This piece originally appeared in the Strategic Planning Group, as a Supplement exclusively for Members. It has been edited for content.So recently, the New York Observer ran one of its snooty, fawning pieces about hedgies in New York.
|“So you’ll give me 2% of your money up front, |
then 20% of any winnings,
plus you’ll eat all the losses on my bad bets:
Isn’t that a great deal I’m giving you?”
That sharp-toothed rodent cunning was on display in the Observer story: These hedgies were boasting about buying farmland left and right, as a hedge against inflation.
So: Is farmland worth buying as a hedge against inflation?
This is a reasonable question.
Bottom line, the answer is: No.
The reason, however, is worth examining in some detail, because insofar as farmland is concerned, there would be a period of time when it is a clever investment, and then a point after which it would be a terrible investment. And as with everything in life, the dividing line between the terribly clever and the terribly stupid is as smeared and undefined as roadkill on an Interstate.
First off, farmlands produce agricultural commodities—which in an inflationary scenario would rise drastically in price. Thus one would think that owning farmland would be akin to owning a gold mine: A sure-fire hedge against inflation.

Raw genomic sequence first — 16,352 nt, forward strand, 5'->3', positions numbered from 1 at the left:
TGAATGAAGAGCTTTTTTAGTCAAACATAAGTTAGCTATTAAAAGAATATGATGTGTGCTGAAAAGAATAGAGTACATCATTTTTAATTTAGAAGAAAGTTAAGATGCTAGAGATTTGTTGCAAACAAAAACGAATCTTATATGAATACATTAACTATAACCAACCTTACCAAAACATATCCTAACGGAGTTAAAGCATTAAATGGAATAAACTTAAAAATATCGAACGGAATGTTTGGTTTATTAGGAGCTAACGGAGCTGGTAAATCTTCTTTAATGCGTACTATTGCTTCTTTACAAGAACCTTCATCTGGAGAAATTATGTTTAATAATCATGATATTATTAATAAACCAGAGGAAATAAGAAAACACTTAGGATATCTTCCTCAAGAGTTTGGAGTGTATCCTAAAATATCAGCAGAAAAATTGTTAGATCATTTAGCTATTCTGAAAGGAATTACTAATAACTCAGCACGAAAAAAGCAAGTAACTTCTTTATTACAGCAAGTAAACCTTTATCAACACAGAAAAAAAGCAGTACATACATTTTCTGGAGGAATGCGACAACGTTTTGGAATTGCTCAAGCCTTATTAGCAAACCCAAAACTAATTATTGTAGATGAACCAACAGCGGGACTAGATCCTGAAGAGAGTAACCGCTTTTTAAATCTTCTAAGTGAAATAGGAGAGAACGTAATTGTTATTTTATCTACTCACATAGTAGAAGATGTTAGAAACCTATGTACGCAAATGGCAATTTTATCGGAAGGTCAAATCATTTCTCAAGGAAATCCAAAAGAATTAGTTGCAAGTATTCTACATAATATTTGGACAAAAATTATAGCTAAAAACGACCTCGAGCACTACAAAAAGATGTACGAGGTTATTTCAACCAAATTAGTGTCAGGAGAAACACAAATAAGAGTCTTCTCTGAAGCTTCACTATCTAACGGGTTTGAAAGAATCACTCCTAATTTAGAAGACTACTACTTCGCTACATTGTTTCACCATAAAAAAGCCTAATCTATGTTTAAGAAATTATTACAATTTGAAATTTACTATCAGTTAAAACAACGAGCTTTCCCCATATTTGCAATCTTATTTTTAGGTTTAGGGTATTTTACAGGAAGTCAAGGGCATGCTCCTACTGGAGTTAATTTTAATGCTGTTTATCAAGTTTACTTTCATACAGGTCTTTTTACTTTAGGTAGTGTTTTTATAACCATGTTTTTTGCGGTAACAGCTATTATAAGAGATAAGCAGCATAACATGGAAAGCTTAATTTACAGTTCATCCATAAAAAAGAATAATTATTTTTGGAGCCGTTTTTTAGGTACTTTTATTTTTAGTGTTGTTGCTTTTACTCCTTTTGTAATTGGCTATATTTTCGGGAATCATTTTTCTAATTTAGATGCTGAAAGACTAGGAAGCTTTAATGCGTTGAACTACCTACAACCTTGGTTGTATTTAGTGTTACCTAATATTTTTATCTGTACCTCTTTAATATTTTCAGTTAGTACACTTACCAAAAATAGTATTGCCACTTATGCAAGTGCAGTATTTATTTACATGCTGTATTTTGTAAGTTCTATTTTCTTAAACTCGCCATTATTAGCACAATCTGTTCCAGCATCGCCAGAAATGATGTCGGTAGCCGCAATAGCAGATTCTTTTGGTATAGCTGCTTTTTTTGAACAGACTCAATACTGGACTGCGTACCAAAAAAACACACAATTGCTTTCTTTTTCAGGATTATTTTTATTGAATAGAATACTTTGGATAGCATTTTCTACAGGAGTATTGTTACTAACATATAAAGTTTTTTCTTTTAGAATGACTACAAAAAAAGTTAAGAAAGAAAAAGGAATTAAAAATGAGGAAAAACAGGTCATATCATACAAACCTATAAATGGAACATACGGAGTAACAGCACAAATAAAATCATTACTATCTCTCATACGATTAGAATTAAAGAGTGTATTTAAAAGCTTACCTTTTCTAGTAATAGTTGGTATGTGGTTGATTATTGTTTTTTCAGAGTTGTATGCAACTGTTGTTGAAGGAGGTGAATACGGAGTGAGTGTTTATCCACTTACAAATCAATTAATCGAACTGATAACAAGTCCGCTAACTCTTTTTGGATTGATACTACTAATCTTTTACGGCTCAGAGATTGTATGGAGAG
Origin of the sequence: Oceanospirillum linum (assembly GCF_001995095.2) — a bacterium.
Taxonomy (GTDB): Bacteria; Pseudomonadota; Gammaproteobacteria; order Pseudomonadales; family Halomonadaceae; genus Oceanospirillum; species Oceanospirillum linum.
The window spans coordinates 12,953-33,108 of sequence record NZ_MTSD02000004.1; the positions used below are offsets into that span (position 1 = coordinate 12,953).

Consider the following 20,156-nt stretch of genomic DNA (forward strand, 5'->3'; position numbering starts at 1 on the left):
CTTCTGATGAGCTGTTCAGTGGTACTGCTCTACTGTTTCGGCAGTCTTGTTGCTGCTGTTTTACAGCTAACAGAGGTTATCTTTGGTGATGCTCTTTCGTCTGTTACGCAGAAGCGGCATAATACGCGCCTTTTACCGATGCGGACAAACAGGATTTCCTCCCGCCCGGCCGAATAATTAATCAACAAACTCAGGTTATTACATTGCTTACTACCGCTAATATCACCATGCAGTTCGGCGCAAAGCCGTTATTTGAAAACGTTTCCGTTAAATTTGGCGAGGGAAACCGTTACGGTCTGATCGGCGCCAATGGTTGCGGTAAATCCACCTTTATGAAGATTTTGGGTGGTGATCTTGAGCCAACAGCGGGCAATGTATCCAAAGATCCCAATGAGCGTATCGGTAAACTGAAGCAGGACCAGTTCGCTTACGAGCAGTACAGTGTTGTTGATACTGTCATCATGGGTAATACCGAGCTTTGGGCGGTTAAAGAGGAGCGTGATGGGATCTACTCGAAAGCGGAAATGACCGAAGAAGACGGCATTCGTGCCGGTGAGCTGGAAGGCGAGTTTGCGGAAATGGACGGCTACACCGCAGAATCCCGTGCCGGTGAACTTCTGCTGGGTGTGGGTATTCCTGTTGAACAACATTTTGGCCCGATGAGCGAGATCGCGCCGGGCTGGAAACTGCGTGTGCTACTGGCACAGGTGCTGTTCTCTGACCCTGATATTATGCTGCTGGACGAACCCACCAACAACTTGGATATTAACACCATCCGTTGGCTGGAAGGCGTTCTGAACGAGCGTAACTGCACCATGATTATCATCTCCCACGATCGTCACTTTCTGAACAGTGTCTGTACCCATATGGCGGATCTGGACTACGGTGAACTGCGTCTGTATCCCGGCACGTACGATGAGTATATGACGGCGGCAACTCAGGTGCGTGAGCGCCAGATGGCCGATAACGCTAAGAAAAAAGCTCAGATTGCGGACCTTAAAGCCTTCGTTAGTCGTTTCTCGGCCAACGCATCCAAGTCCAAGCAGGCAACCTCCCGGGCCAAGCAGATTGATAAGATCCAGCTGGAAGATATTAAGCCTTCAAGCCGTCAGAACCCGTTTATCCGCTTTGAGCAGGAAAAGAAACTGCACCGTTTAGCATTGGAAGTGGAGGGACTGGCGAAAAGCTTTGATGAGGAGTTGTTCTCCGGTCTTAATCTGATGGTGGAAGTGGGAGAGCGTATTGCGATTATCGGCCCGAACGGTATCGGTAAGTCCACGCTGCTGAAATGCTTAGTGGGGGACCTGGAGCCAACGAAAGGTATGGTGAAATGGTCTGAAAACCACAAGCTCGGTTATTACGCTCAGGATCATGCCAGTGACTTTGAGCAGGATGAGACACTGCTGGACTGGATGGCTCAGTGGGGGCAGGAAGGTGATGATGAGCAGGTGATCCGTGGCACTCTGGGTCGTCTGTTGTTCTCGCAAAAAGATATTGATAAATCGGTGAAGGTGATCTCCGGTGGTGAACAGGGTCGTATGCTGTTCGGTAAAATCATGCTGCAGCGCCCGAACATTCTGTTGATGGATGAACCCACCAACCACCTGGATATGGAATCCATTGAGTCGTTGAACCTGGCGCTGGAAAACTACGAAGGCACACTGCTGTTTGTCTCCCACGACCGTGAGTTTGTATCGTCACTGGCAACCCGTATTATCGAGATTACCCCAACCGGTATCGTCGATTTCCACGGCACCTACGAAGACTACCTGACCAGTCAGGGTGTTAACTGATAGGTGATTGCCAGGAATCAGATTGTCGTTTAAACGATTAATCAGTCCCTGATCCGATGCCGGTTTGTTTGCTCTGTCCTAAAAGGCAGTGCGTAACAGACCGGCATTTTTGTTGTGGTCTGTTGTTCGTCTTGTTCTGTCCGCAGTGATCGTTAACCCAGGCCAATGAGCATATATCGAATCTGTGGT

However, there are three caveats to this line of argumentation: One, farmlands—like any other bit of real estate—is dependent on credit. Two, the business of farming is cash-intensive, and requires sure-fire lines of credit in order to eke out razor-thin margins. And three, unlike industrial commodities or precious metals, agricultural commodities can spoil if they are not consumed; not all agriculturals spoil, of course, but enough that it affects the entire commodity class.
From the first two caveats, we can see how credit is such a key component in farmlands as an asset class, and farming as a business.
Therefore, if credit is restricted or cut—another banking crisis, say, or a sudden upswing in interest rates brought on by higher inflation—farmers cannot afford to buy the feed and equipment necessary to farm their land. This is an age-old problem that affects farmers even in good times. In a very high-inflation environment, credit would be severely restricted, if not cut off altogether, as banks and lending institutions would not want to give out loans: After all, inflation—not to mention high- or hyperinflation—eviscerates them.
And of course, as we saw in the SPG Hyperinflation Scenario, real estate prices fall—dramatically—during periods of high or hyperinflation, precisely because mortgage loans evaporate, and thus there are far fewer qualified buyers, which thus forces sellers to lower real estate prices even as inflation is making prices rise in commodities, necessities and consumables.
The third caveat—that agricultural commodities spoil if they are not consumed—is the reason so many farmers during high-inflation or hyperinflationary events do not plant crops. This makes complete sense, once you stop and think about it.